Quebec French and Colonized Thinking

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Quebec French and Colonized Thinking

            Though I have an immense amount of respect and admiration for Dany Laferrière and his work (though not for the Académie française, I couldn’t care less about this normative, haughty, obsolete, and cliquey institution), a little something bothers me in his discourse about the French language in Quebec. He is very much revered, and rightfully so, as he is a wonderful writer, and so we take his words for irrefutable truth. His statements are never challenged, because an untouchable aura emanates from his eloquence. However, the content of his words need to be discussed. The last two times he attended the political/cultural talk show Tout le monde en parle, the one with the largest audience in Quebec, he has of course reiterated his love for the Quebecois twist to French, but he also stated something along the lines of the problem is not so much in the English words we use and adapt to Quebec French, which makes Quebecois French beautiful, but rather the insidious infiltration of Shakespeare’s language into the structure and grammar. He also added that then, our language becomes a language of colonized people (the English having colonized Quebec/New France/Lower Canada/Canada East). All of this said in a very dramatic tone. That’s indeed a very interesting topic, and it becomes particularly difficult to challenge his statements not only because of his reputation and definite talent, but also because of his own Haitian origins, which he writes about in  the very texts that gave rise to his fame. But nonetheless, this idea is one which definitely requires nuancing.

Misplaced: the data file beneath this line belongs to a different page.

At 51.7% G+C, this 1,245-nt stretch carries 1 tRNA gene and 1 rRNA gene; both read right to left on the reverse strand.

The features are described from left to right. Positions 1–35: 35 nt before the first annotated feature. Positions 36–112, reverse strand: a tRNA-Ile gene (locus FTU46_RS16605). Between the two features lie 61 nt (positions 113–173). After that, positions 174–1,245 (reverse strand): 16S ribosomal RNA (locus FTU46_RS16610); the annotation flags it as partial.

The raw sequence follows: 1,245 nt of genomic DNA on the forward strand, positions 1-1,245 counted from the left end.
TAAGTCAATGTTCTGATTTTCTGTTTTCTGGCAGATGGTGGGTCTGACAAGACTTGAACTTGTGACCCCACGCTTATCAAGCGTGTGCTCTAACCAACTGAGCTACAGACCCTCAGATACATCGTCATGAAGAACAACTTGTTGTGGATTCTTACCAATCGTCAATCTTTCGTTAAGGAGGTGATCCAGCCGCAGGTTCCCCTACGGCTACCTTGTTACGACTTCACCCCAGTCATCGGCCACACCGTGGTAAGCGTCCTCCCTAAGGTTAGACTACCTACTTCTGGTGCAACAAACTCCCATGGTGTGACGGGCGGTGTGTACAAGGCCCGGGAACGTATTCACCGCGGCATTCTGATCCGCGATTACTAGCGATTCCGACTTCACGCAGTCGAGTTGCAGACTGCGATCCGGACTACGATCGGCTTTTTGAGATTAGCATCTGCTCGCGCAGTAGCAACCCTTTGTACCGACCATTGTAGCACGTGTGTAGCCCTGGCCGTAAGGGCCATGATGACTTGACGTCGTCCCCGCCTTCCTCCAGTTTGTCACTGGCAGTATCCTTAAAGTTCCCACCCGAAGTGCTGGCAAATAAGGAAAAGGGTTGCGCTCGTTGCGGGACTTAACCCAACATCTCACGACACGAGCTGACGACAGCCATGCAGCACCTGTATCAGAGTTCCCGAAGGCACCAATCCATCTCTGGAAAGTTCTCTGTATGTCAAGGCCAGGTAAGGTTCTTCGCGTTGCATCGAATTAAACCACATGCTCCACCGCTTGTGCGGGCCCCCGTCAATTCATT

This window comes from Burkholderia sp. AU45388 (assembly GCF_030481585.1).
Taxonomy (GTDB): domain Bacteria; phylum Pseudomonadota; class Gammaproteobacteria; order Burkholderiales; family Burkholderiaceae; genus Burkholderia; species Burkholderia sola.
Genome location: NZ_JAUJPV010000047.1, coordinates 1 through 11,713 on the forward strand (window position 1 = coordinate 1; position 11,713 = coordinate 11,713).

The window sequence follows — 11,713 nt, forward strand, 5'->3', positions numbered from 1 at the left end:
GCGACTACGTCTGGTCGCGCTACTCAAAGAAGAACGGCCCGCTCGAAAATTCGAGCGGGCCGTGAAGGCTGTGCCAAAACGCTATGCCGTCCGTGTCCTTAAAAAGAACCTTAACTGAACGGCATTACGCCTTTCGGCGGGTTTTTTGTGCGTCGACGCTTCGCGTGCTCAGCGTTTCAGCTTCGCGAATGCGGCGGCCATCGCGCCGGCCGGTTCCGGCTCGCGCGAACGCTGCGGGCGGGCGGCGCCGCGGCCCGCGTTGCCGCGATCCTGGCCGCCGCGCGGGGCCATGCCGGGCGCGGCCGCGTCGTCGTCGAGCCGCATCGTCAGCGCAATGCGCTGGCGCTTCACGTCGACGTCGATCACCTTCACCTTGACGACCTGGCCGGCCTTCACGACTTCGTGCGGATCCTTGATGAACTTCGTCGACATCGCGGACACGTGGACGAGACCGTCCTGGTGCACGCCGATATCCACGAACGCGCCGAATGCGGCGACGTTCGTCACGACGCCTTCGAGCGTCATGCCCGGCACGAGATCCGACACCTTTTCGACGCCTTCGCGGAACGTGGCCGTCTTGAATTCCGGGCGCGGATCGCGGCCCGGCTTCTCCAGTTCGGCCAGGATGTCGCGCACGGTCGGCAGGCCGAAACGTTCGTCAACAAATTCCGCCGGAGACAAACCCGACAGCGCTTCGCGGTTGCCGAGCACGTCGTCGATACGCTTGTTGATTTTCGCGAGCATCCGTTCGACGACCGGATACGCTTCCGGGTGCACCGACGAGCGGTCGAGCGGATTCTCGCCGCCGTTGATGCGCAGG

I do consider as well that the English colonized Quebec, but this statement needs to be contextualized and further reflected upon, it cannot simply be stated like this, with all the authority on the matter that he detains, without unpacking such a loaded and emotional concept. First, this implies that French is not a colonizer language. In fact, the reason why there is such a thing as Quebec French is because of French colonialism in the first place. French is as guilty of being the colonizer’s language as English. I do think Laferrière realizes this, but it is crucial to explain this double-colonization that happened in Quebec in order to really provide an understanding of the linguistic, let alone cultural and identity, reality of Quebecois. We are colonized colonizers, and it is not right to selectively pick one of the two in order to make a point.

          Second, why this need to make distinctions between “what is right” and “what is wrong” to use from English? Why is it okay if I say “j’vais checker le hood de ton char toute fucké qui est parké chez nous” but not okay for me to say “j’vais visiter ma mère mais j’vais arrêter par chez vous en passant” (instead of “rendre visite à” and “passer chez”). Why does, according to him, the former phrase showcase the beauty of Quebec French, while the latter is the proliferation of colonialism? In any case, both contain a number of language mistakes, but why would he rank them? All these mistakes are in fact due to the infiltration of English into our language. But giving more weight to structure rather than to vocabulary for instance is completely subjective. He argues that we reinstate our status of colonized people, and think like a colonized people, when we use structures from English, without really explaining his point of view. “Thinking,” to reuse his words, requires both structure and vocabulary, and vocabulary is even more important than structure in terms of communication and comprehension. Such a strong statement on his part needs to be better explained and nuanced. I understand this was a talk show and not an academic essay, but all the more reasons to be extra careful with such strong, unfounded statements. I’m open to his idea, but as it is, I’m very resistant to it, for it seems like yet other arbitrary boxes to scold the lower classes that apparently think like colonized people, while “educated” people are apparently free from this.